The spent fuel still remains warm for a considerable period. The new building will have - just as with the current building at Doel NPP - a design which uses passive ventilation, i.e. without fans, to extract this heat. This means cooling is ensured at all times.
Not only is the building resistant to exceptional natural phenomena such as earthquakes, also the expected rise in the sea level has been taken into account.
A building is inherently unnecessary to protect the containers. The casks are designed to be fully capable of protecting the spent fuel elements. In many nuclear power plants, for example in the United States, the containers are stored outside, but in Belgium we have opted for an even more robust safety concept.
Quantities of spent fuel
90% of all the radioactive waste in Belgium is low-radioactive waste. This relates to waste with a short lifespan such as gloves, work clothing, masks, etc. Only 1% of the total radioactive waste is high-level radioactive and relates to the spent fuel from nuclear power plants in Doel and Tihange. This high-level radioactive waste contains 95% of the total radioactivity of the Belgian radioactive waste.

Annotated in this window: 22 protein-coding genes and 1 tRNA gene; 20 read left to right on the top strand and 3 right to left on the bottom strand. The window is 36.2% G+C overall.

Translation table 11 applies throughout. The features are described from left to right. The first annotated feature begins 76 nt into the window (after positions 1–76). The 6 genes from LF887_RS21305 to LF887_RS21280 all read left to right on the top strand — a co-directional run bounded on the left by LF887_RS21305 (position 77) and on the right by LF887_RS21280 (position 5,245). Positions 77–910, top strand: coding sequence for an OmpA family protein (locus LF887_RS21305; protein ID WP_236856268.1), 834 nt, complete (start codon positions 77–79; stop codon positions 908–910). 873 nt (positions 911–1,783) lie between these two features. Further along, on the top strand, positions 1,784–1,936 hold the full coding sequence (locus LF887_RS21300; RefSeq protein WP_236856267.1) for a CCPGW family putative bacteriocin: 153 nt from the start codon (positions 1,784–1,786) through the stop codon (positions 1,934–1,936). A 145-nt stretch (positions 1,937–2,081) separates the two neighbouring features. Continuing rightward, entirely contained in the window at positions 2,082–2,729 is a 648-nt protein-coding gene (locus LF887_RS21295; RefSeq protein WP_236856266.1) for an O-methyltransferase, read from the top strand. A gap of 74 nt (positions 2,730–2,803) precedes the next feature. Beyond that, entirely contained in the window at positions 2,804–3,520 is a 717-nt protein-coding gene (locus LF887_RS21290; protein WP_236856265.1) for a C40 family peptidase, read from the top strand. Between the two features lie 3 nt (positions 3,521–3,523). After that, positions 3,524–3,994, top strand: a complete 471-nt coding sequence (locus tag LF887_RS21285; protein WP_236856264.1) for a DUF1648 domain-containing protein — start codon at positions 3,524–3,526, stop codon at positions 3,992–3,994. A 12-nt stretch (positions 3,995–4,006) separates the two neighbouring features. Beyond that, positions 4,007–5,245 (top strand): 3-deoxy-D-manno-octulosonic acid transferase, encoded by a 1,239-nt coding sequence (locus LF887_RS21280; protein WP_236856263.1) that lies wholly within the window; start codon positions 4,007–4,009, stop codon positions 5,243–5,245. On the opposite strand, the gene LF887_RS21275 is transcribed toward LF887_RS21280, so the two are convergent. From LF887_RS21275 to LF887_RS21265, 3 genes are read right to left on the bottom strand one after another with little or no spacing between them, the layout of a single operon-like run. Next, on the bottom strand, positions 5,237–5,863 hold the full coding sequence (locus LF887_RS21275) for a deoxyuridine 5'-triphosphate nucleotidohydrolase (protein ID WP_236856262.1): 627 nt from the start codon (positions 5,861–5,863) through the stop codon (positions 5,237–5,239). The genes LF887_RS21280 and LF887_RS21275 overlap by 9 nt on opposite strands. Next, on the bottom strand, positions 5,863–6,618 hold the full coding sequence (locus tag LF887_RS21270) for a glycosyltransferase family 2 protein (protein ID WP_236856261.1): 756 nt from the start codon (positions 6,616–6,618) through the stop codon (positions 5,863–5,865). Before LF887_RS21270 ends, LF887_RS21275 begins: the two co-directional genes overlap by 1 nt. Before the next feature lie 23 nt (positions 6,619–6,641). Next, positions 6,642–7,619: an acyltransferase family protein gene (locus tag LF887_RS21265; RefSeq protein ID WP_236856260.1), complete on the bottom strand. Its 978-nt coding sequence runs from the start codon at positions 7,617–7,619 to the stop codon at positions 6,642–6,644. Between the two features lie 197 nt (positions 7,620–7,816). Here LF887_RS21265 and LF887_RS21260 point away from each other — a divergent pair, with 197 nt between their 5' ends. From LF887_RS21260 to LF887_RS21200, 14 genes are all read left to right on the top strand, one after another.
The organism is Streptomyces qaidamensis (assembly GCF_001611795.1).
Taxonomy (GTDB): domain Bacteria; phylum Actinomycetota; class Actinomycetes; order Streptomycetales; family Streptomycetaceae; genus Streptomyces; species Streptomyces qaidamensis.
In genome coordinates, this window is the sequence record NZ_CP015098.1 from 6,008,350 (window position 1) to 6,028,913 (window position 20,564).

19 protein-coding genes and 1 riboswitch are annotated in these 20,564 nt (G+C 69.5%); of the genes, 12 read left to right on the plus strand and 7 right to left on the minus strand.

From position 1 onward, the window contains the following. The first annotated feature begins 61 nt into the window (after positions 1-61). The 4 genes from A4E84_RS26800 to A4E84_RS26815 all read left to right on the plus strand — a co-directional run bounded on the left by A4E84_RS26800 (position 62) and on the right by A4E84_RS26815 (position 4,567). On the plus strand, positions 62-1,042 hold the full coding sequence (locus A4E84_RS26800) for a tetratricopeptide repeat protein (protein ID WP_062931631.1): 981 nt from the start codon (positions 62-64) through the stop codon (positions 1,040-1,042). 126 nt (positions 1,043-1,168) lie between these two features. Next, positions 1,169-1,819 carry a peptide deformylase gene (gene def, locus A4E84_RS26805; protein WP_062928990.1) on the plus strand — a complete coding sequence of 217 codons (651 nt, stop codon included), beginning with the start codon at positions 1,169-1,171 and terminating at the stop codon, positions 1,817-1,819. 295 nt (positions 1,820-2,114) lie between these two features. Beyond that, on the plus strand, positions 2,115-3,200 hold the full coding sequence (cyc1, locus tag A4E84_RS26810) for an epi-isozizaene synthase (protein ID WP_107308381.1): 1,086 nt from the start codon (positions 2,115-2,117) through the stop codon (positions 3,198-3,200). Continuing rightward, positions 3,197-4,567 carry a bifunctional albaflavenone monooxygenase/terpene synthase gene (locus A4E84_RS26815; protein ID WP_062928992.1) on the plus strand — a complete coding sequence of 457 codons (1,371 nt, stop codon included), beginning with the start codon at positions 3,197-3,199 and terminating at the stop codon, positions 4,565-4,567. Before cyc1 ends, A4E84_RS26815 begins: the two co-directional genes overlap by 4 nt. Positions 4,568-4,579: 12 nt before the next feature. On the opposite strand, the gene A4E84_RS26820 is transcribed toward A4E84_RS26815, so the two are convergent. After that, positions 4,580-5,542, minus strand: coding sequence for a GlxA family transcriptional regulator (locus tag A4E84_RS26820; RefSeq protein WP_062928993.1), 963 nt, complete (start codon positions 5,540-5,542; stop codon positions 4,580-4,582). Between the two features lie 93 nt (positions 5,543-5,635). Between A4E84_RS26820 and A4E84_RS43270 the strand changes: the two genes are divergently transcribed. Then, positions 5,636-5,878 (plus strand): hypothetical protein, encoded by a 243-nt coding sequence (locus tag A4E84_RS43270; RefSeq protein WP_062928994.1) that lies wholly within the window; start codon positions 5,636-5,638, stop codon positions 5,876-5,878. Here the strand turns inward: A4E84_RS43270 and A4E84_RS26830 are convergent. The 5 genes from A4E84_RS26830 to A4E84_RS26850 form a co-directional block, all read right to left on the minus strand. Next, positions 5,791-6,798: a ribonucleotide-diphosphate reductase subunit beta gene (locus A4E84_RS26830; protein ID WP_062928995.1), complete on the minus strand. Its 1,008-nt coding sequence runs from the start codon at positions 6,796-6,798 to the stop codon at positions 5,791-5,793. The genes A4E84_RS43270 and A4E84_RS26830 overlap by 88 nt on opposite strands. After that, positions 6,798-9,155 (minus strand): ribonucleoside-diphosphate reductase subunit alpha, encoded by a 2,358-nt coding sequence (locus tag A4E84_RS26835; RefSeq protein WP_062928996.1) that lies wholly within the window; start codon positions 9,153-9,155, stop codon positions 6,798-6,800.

The annual quantities of spent fuel material produced in the Doel and Tihange nuclear power plants equates to around 20 tons per reactor per year. For all nuclear power plants this means 5 grams per inhabitant in Belgium per year or the equivalent of a thimble.
The waste produced is one of the by-products of generating electricity by nuclear energy. This waste consists of products which are safely handled in a controlled manner from a technical perspective and are suitable for long-term storage.